Spanish cancer institute simulates therapy for brain metastases with PseudoPatient

Spain’s Fundación Instituto Valenciano de Oncología (IVO) has conducted its first simulated therapy for brain metastases using RTsafe’s PseudoPatient. This patient-specific quality assurance process comprises an anatomically faithful model of each patient’s head aligned to dosimetric evaluation services. The technology
enables medical physicists and clinicians to verify the entire treatment process before the patient is subjected to radiotherapy.

RTsafe founder and chief scientific officer Evangelos Pappas commented: “We are delighted that IVO has embraced the concept of assuring patient safety and treatment efficiency through human-like simulation of the stereotactic radiosurgery [SRS] process.”

The simulation was carried out ahead of IVO’s first patient treatment using the new TrueBeam linear accelerator from Varian Medical Systems, a Siemens Healthineers company, that integrates radiotherapy and image-guided radiosurgery on the same platform.

A case study published by medical technology distribution company Aplicaciones Tecnológicas de la Física points out that due to the complexity of administering SRS plans, periodic quality control protocols and pretreatment dose verification procedures based on actual patient anatomy are advisable and could improve treatment efficiency.

The PseudoPatient treatment verification process begins with the construction of a 3D-printed phantom based on the patient’s CT scan, accurately reproducing the bone anatomy. The phantom is then filled with a polymer gel that acts as both a soft tissue equivalent material and a 3D dosimeter. The end-to-end radiosurgery procedure is then performed just as it would be on the real patient. The irradiated phantom is MRI scanned and changes in the gel’s magnetic properties reveal the treated areas. RTsafe then provides a comprehensive quantitative and qualitative report in order to assist the clinical team in verifying the treatment plan or making adjustments to it.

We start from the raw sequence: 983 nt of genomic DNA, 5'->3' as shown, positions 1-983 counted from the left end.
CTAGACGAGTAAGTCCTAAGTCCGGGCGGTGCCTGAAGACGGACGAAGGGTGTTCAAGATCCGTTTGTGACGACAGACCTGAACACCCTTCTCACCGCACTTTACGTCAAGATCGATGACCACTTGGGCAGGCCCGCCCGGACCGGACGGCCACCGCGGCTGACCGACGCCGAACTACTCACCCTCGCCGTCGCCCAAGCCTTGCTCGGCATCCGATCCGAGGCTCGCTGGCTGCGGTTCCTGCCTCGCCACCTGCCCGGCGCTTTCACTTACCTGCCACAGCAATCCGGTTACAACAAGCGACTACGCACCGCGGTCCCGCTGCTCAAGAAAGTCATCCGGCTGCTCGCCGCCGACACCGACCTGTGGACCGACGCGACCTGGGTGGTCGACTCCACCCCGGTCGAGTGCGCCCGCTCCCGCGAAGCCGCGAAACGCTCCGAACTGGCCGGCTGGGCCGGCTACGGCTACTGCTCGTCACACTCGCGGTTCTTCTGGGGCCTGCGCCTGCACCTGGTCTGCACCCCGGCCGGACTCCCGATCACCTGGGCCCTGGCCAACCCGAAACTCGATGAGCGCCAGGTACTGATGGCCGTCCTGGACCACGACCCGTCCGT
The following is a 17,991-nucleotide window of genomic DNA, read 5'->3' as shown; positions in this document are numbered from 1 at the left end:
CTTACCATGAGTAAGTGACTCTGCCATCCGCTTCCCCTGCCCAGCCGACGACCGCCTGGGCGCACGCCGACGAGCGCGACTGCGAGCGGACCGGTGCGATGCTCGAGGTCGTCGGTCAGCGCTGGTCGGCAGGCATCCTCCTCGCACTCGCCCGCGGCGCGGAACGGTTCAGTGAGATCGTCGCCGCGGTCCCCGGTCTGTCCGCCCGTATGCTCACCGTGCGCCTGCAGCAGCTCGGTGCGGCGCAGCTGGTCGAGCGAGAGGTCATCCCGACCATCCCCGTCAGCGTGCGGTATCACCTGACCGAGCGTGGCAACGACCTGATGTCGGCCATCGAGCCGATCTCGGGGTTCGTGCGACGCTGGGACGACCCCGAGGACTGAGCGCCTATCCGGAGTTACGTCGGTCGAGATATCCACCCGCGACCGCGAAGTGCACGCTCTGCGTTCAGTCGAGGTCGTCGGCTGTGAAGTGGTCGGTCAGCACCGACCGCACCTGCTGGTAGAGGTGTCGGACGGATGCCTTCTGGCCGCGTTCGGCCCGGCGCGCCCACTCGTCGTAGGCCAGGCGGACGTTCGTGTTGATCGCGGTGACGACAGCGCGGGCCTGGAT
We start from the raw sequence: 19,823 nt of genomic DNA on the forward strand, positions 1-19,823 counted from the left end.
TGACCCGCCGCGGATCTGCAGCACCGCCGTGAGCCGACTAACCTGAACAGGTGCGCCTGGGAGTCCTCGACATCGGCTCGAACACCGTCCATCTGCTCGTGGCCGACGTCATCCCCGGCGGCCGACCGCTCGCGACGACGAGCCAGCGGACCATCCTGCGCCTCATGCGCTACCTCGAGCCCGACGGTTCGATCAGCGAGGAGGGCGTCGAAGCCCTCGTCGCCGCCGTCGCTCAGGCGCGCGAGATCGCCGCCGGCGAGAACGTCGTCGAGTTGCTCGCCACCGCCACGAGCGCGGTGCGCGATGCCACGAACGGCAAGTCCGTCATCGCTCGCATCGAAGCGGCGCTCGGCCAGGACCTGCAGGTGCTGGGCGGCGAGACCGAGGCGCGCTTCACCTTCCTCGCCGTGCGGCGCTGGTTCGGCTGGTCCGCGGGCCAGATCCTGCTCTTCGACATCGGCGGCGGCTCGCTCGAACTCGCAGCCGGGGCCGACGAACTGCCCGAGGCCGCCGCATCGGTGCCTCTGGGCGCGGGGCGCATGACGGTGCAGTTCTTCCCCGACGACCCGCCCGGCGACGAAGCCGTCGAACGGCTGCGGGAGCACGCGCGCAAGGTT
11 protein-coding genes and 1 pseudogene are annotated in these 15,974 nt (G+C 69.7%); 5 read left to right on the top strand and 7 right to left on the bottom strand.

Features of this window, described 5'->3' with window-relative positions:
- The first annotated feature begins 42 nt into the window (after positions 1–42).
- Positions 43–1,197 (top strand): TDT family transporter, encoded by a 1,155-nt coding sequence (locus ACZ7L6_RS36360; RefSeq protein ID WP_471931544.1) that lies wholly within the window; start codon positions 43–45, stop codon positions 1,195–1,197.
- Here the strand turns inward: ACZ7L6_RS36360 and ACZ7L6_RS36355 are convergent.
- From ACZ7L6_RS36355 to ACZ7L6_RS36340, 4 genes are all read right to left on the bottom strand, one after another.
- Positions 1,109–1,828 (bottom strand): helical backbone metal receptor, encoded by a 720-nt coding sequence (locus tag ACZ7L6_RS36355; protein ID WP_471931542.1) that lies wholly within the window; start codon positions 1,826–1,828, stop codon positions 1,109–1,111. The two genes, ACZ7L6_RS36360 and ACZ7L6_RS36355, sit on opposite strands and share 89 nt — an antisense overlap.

“Brain metastases can occur in more than 30 per cent of all cancer patients and, while SRS is a good treatment option for many patients, its complexity means that accurate pretreatment dose verification could make a difference to treatment outcomes should an adjustment to dosage or targeting be indicated by the simulation process,” Pappas added.

Picture: RTsafe’s PseudoPatient is used to verify radiotherapy dosage and accuracy ahead of treatment.

Published on page 10 of the March 2023 issue of RAD Magazine.

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